resistivity

resistivity   Quick reference

A Dictionary of Physics (8 ed.)

Reference type:
Subject Reference
Current Version:
2019
Subject:
Science and technology, Physics
Length:
83 words

...resistivity Symbol ρ ‎. A measure of a material’s ability to oppose the flow of an electric current. The resistivity of a material is given by RA / l , where R is the resistance of a uniform specimen of the material, having a length l and a cross-sectional area A . It is usually given at 0°C or 20°C and is measured in ohm metres. It was formerly known as specific resistance . http://www.kayelaby.npl.co.uk/general_physics/2_6/2_6_1.html Values of resistivity for a range of materials at the NPL...

sound

sound   Quick reference

A Dictionary of Physics (8 ed.)

Reference type:
Subject Reference
Current Version:
2019
Subject:
Science and technology, Physics
Length:
143 words

...sound A vibration in an elastic medium at a frequency and intensity that is capable of being heard by the human ear. The frequency of sounds lie in the range 2020 000 Hz, but the ability to hear sounds in the upper part of the frequency range declines with age ( see also pitch ). Vibrations that have a lower frequency than sound are called infrasounds and those with a higher frequency are called ultrasounds . Sound is propagated through an elastic fluid as a longitudinal sound wave , in which a region of high pressure travels through the fluid at...

ammonia clock

ammonia clock   Quick reference

A Dictionary of Physics (8 ed.)

Reference type:
Subject Reference
Current Version:
2019
Subject:
Science and technology, Physics
Length:
138 words

...ammonia clock A form of atomic clock in which the frequency of a quartz oscillator is controlled by the vibrations of excited ammonia molecules ( see excitation ). The ammonia molecule (NH 3 ) consists of a pyramid with a nitrogen atom at the apex and one hydrogen atom at each corner of the triangular base. When the molecule is excited, once every 20.9 microseconds the nitrogen atom passes through the base and forms a pyramid the other side: 20.9 microseconds later it returns to its original position. This vibration back and forth has a frequency of 23...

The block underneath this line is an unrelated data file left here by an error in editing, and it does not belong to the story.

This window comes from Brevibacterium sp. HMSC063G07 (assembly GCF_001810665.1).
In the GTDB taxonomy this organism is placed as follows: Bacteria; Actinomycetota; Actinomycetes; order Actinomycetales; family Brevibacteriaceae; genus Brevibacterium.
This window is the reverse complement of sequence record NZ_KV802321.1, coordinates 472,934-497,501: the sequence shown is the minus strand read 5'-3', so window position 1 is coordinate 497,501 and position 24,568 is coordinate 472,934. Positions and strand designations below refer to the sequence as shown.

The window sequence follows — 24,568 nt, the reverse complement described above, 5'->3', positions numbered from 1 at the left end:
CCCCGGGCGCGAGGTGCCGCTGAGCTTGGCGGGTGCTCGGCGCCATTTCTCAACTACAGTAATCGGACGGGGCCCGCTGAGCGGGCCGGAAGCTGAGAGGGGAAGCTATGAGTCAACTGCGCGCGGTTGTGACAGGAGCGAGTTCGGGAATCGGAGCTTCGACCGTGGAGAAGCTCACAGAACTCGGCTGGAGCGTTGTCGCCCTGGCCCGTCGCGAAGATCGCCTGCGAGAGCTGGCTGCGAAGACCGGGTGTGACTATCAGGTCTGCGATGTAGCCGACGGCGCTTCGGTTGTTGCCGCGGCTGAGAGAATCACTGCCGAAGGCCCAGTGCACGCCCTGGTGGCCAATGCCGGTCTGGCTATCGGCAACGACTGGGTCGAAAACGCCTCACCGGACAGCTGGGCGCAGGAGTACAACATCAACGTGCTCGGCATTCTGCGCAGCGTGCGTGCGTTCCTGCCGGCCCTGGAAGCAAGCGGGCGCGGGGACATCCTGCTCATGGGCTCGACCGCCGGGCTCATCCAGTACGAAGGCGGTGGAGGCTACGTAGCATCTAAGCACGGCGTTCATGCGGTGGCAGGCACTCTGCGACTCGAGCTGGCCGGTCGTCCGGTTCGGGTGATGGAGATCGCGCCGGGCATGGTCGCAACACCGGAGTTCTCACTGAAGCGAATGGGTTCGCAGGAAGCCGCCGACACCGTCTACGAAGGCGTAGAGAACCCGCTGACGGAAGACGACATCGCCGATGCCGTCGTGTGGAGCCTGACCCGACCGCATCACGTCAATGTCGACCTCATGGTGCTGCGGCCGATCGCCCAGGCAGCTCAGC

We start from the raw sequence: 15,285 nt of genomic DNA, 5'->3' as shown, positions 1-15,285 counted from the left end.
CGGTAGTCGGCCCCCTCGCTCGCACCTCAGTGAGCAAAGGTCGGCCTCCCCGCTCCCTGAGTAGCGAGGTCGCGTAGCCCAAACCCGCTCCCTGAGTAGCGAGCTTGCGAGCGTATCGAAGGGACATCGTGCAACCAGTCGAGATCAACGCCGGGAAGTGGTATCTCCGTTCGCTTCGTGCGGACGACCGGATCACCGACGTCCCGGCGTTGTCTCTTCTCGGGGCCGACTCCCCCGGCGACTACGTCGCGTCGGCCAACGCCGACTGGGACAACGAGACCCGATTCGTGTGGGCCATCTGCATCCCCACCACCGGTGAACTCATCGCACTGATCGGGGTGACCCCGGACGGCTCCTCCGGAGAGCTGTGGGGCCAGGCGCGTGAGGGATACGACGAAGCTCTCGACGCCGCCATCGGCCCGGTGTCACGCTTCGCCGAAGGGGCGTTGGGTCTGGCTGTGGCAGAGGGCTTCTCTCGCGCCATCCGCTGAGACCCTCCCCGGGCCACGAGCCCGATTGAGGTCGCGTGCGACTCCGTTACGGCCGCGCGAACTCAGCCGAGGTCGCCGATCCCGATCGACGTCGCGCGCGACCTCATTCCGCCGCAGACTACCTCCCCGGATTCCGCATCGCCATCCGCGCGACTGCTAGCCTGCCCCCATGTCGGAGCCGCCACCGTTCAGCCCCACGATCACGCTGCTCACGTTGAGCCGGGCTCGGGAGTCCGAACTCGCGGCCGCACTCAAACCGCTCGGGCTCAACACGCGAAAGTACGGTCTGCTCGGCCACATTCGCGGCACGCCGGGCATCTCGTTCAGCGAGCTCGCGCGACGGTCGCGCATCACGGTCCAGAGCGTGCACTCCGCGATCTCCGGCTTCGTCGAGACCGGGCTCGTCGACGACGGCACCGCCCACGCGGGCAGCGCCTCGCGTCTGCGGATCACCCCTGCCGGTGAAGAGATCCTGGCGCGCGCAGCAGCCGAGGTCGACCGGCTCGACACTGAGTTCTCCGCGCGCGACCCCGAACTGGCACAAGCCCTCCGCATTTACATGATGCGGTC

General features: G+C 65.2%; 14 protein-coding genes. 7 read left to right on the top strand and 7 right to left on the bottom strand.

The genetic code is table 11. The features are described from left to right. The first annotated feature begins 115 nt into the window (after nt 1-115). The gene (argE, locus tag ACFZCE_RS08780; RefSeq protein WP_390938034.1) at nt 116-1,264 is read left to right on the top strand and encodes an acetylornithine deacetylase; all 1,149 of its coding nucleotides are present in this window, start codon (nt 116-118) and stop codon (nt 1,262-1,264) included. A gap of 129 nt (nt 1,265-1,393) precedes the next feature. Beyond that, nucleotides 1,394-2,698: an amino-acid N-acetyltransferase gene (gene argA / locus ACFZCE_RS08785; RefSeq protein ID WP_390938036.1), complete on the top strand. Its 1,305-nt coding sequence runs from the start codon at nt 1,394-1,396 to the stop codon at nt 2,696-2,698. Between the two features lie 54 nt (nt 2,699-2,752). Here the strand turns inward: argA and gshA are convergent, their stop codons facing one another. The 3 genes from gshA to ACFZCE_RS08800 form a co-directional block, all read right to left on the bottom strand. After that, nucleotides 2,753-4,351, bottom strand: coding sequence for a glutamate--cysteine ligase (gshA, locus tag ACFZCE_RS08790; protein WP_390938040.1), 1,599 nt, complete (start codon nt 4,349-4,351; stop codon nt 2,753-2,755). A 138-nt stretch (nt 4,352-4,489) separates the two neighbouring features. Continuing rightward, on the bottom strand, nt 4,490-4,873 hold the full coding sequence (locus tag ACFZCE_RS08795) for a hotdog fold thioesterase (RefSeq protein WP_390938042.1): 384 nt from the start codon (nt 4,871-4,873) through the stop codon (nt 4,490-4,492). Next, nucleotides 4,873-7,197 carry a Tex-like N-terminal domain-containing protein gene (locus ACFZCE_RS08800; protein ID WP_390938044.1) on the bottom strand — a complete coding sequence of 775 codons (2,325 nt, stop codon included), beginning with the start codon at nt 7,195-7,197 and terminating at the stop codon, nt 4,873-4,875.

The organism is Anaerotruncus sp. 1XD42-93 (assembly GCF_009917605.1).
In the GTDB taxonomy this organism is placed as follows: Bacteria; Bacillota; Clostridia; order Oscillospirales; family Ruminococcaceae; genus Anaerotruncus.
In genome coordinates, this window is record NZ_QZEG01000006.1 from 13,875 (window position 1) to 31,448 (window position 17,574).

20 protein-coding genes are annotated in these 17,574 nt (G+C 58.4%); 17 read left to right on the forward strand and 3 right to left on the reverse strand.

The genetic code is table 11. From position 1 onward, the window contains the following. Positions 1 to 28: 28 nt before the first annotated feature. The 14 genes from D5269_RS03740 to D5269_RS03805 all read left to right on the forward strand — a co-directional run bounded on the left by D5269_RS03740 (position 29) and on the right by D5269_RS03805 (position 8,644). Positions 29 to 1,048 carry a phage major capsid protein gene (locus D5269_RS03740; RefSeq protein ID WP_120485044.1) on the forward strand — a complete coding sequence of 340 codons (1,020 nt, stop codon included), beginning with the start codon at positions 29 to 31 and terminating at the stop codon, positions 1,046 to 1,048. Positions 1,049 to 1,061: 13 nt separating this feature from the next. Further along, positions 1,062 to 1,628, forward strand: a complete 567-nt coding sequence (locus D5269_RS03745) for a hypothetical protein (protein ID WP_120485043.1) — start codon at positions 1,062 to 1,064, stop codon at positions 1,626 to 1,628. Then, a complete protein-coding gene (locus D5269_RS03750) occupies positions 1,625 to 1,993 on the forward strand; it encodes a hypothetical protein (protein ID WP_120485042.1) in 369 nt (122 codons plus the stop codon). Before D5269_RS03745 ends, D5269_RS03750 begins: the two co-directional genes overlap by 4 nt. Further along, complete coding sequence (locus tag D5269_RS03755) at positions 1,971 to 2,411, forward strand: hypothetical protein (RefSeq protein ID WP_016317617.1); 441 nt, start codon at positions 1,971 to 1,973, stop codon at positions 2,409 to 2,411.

noise

noise   Quick reference

A Dictionary of Physics (8 ed.)

Reference type:
Subject Reference
Current Version:
2019
Subject:
Science and technology, Physics
Length:
85 words
Illustration(s):
1

...noise 1. Any undesired sound. It is measured on a decibel scale ranging from the threshold of hearing (0 dB) to the threshold of pain (130 dB). Between these limits a whisper registers about 20 dB, heavy urban traffic about 90 dB, and a heavy hammer on steel plate about 110 dB. A high noise level (industrial or from overamplified music, for example) can cause permanent hearing impairment. 2. Any unwanted disturbance within a useful frequency band in a communication channel. Noise. Decibel scale. ...